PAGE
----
SAUDI ARABIA: Family of Jailed Blogger to Address UN Tomorrow
The family of prominent political prisoner Raif Badawi will put Saudi Arabia in the hot seat at a shadow human rights summit that will take place at the United Nations on Monday, March 25, 2019.
Ensaf Haidar, the wife of liberal Saudi blogger Raif Badawi, and their three children Najwa, Terad, and Miriyam, will turn an international spotlight on the Saudi regime’s human rights abuses at the 11th annual Geneva Summit for Human Rights and Democracy, which opens on Monday, March 25 at 1:30pm at the United Nations Euopean headquarters in Geneva, seat of the UN Human Rights Council.
When Haidar takes the floor at the UN tomorrow, Badawi will have been in prison for 6 years, 9 months, and 8 days. After his arrest in 2012, he was sentenced to 10 years in prison and 1,000 lashes for setting up an online platform for political and religious debate.
This will be the first time that the family appears together at the UN.
Their appeal comes after Saudi Arabia was just given a free pass at the UN Human Rights Council during its annual March session. While EU member states and 8 other countries made a joint statement criticizing Saudi Arabia for its crackdown on freedom of expression, the meeting ended without a single resolution being adopted on the fundamentalist regime, which is a long-time member of the 47-nation body.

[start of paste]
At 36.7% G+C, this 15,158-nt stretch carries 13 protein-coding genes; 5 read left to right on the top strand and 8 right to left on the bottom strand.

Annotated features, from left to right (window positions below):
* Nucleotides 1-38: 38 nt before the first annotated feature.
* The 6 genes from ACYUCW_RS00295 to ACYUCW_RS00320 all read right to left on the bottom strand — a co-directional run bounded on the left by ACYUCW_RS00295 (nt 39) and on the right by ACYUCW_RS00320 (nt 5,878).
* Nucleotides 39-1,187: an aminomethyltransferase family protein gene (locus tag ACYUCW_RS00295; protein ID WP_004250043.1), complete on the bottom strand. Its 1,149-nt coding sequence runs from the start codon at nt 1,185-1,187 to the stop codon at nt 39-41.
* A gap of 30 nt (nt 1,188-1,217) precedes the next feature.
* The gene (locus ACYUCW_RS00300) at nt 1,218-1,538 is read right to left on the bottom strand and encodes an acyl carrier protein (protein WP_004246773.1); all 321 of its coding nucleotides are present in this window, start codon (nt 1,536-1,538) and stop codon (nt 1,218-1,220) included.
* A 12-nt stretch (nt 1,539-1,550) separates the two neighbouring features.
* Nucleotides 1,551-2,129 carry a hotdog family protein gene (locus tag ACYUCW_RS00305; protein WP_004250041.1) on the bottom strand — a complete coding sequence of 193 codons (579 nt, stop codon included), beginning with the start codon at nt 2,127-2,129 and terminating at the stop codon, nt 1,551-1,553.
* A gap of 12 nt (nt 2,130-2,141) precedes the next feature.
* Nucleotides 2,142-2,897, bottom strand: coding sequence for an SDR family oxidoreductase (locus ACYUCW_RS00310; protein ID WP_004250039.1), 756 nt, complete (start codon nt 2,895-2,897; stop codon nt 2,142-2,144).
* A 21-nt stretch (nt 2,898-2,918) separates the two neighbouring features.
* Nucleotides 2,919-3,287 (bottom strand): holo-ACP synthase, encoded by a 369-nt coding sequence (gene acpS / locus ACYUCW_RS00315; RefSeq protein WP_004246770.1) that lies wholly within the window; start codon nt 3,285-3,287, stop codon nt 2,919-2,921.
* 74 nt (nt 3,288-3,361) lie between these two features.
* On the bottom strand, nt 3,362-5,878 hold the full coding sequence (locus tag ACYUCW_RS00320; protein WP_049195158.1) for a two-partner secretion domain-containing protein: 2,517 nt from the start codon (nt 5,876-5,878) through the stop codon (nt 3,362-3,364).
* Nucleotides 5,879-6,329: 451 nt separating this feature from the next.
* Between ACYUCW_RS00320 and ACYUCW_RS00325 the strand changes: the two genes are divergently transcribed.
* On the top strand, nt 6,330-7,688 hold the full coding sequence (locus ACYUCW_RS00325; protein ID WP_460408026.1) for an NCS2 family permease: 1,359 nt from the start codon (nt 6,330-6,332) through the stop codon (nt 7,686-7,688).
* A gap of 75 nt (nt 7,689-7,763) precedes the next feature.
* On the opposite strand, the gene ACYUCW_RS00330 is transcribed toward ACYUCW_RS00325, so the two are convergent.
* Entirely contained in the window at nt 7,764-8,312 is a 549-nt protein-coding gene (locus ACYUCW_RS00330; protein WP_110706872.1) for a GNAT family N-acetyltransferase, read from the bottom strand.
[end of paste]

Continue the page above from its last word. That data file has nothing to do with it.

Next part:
« Ensaf Haidar and the Badawi children are tireless advocates for Badawi’s release, » said Hillel Neuer, the executive director of United Nations Watch, a co-organizer of the conference together with Liberal International, Human Rights Foundation, and more than 20 other human rights groups.
« Their emotional testimonies ought to stir the conscience of the UN, and the world, to address the plight of this innocent father and husband in prison, and of the critical human rights situation in Saudi Arabia, after the Human Rights Council failed to take action against one of the world’s worst abusers of human rights, » he said.
As the Geneva Summit continues on Tuesday, students from the International School of Geneva will run a letter writing campaign for the Summit’s estimated 800 attendees to appeal to the Saudi authorities to release Badawi.
Haidar and her three children will join other courageous champions of human rights from around the world at this year’s Geneva Summit, including dissidents, activists, victims, and relatives of political prisoners from Iran, Cuba, Tibet, Nicaragua, Burundi, Turkey, Venezuela, and Vietnam, who will be testifying on the human rights situation in their countries.
The global gathering is acclaimed as a one-stop opportunity to hear from and meet front-line human rights advocates, many of whom have personally suffered imprisonment and torture.
Subjects on the program this year include discrimination against women, jailing of journalists, arbitrary detention, Internet freedom, religious intolerance, and the persecution of human rights defenders.
One exhibit at the summit will showcase paintings of assassinated and imprisoned journalists, and another will display the faces of current human rights dissidents who are being held as political prisoners.
Videos of past speaker testimonies are available at www.genevasummit.org.
For accreditation, program, and schedule information, visit www.genevasummit.org. The conference will also be available via live webcast.